Fluid Documents: Annotation in Context
Bay-Wei Chang, Jock Mackinlay, and Polle Zellweger, Xerox PARC
Seminar on People, Computers, and Design
Stanford University April 9, 1999
Typographic conventions such as footnotes and marginalia have long been used to place supporting information on a static page without disrupting the primary information. Computer-based documents have recently augmented these conventions with hypertext links to supporting documents. Compared to static typography, hypertext has fewer limits on the size or complexity of an annotation, but at the cost of removing the supporting information from its context on the page.
This talk presents a new technique for annotation, called Fluid Documents, which uses lightweight interactive animation to incorporate annotations in their context. Our approach initially uses the space on a page for primary information, indicating the presence of supporting material with small visual cues. When a user expresses interest in a cue, its annotation gradually expands nearby. Meanwhile, the surrounding information alters its typography and/or layout to create the needed visual space.
The talk will demonstrate the value of Fluid Documents in two prototype applications. Fluid Links use animated glosses to support informed and incremental hypertext browsing, and Fluid Spreadsheets use animated graphics to make formulas and cell dependencies visible in a spreadsheet.
We will also describe our underlying negotiation architecture, which allows the primary and supporting information to adjust their typography and layout appropriately.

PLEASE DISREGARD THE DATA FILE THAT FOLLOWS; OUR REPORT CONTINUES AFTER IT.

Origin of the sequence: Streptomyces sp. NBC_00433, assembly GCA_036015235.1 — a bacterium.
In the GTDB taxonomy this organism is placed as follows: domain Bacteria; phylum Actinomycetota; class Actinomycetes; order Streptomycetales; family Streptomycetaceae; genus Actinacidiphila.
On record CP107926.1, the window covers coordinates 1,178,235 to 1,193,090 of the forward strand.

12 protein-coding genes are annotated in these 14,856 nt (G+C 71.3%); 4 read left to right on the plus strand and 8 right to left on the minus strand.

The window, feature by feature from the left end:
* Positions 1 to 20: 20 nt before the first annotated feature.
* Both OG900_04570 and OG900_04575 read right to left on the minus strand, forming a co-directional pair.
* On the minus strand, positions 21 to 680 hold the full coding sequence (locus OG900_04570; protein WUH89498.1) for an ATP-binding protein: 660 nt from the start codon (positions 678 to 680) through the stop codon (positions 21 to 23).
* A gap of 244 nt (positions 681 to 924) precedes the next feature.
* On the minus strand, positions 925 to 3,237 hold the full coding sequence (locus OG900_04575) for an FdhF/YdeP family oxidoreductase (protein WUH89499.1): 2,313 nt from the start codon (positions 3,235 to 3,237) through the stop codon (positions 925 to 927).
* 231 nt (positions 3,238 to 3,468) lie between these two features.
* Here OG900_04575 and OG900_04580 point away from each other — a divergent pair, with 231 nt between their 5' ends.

Please consult the Fluid Documents Web page for references and more information.
All three speakers are members of the Xerox PARC Information Sciences and Technologies Laboratory.
Bay-Wei Chang is a member of the Human Document Interaction group. He has done research in object-oriented languages and environments, cartoon-inspired animation in user interfaces, web application builders, in-place editing of community-shared documents, and Fluid Documents. He holds a PhD in computer science from Stanford University.
Jock Mackinlay is a member of the User Interface Research group. He has been working at PARC on user interfaces and information visualization since receiving his PhD in computer science from Stanford University. Much of the fruits of this work can be seen in his recently-published book, Readings in Information Visualization: Using Vision to Think (Morgan Kauffman, 1999, co-authored with Stuart Card and Ben Shneiderman).
Polle Zellweger is a member of the Collaborative Systems group. Her research interests include user interfaces, hypertext, multimedia, electronic books, and collaborative work. She conducted her PhD work in interactive source-level debugging for optimized programs at Stanford, UC Berkeley, and Xerox PARC.
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